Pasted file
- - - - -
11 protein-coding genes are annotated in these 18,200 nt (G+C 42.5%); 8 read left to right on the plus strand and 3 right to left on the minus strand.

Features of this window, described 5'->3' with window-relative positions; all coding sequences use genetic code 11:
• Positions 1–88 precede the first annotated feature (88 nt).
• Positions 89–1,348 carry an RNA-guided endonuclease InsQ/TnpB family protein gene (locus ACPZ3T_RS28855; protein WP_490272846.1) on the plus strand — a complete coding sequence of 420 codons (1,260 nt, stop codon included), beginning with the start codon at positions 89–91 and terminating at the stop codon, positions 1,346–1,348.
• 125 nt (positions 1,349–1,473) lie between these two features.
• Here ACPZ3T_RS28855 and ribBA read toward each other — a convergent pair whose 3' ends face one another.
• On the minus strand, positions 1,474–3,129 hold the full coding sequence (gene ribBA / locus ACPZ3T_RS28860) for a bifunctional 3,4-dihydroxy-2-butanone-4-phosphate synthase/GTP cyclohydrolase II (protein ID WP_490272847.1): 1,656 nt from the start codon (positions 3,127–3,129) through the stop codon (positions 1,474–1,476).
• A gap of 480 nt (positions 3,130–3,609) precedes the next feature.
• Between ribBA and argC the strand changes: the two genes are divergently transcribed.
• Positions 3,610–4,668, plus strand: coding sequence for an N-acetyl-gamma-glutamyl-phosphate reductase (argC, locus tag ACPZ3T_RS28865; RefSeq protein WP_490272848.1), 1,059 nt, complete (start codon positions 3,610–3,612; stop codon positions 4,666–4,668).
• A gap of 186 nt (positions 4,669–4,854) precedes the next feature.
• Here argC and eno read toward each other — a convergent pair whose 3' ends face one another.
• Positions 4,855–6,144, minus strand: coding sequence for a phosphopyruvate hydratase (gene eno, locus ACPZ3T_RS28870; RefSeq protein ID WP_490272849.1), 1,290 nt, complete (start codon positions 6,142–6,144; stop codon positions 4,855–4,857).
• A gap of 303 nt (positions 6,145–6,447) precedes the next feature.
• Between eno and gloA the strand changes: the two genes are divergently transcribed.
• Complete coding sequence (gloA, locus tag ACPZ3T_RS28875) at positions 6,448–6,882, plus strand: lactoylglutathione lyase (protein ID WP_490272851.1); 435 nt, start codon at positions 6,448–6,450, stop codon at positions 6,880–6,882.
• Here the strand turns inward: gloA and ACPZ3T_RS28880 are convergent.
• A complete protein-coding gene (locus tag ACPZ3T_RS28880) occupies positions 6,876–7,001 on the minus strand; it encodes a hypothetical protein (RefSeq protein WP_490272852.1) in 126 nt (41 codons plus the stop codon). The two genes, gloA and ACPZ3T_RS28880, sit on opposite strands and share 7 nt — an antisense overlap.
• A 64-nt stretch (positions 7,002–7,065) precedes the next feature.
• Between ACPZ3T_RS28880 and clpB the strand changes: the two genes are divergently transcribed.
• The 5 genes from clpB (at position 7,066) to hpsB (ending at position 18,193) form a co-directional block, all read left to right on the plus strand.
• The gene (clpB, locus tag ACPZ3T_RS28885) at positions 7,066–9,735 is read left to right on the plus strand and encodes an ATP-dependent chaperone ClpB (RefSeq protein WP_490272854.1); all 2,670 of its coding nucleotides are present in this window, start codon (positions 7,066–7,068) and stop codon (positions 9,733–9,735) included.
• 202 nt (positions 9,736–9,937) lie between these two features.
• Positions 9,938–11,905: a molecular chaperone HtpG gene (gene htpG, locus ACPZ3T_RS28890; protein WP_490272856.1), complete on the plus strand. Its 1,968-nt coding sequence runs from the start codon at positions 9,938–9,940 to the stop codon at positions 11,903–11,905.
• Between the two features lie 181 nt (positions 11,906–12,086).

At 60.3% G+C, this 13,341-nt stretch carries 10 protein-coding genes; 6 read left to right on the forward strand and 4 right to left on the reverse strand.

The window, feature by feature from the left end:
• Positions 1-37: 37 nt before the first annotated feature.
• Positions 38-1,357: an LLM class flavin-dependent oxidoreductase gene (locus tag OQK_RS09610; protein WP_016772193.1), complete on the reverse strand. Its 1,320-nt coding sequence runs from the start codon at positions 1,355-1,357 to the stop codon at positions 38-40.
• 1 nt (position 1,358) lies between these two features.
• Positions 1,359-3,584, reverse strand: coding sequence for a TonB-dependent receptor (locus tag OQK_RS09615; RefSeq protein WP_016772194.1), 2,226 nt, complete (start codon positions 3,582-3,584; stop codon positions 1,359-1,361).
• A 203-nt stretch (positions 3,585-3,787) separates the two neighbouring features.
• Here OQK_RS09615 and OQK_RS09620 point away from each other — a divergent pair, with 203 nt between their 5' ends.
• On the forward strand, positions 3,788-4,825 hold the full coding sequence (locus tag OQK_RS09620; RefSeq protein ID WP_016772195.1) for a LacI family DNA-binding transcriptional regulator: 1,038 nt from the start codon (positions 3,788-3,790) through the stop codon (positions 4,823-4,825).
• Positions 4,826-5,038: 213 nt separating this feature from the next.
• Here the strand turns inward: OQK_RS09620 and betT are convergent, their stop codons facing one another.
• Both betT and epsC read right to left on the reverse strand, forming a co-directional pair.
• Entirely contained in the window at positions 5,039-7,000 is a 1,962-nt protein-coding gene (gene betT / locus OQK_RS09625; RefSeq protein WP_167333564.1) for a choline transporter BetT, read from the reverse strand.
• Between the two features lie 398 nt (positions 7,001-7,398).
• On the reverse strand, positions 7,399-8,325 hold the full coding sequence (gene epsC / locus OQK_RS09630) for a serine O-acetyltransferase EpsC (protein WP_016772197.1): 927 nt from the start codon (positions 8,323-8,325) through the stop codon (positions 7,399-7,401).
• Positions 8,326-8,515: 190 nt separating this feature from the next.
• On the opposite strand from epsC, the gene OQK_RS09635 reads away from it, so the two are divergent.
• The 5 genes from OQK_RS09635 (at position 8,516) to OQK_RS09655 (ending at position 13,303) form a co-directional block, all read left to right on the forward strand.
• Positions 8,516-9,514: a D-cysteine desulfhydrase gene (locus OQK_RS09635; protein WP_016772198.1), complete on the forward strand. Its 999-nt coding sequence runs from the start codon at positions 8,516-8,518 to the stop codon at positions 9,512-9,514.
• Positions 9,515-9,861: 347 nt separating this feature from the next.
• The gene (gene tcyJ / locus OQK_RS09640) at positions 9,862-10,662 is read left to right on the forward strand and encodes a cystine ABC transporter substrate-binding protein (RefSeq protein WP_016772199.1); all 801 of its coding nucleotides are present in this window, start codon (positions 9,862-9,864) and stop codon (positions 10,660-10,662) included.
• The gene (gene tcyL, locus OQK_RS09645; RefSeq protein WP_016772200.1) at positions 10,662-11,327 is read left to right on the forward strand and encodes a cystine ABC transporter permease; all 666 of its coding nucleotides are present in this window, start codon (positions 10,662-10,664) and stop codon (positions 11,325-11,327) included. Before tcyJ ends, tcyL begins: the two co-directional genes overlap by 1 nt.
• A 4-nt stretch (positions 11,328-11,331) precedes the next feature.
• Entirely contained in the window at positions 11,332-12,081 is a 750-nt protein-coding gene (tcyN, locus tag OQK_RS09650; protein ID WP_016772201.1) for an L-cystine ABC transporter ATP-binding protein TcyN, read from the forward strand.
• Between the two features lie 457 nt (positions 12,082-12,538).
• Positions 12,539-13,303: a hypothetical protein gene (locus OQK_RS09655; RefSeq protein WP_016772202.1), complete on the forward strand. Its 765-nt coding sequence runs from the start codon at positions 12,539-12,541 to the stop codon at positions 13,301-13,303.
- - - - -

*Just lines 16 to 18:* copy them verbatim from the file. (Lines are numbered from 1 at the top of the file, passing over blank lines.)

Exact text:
• Complete coding sequence (gloA, locus tag ACPZ3T_RS28875) at positions 6,448–6,882, plus strand: lactoylglutathione lyase (protein ID WP_490272851.1); 435 nt, start codon at positions 6,448–6,450, stop codon at positions 6,880–6,882.
• Here the strand turns inward: gloA and ACPZ3T_RS28880 are convergent.
• A complete protein-coding gene (locus tag ACPZ3T_RS28880) occupies positions 6,876–7,001 on the minus strand; it encodes a hypothetical protein (RefSeq protein WP_490272852.1) in 126 nt (41 codons plus the stop codon). The two genes, gloA and ACPZ3T_RS28880, sit on opposite strands and share 7 nt — an antisense overlap.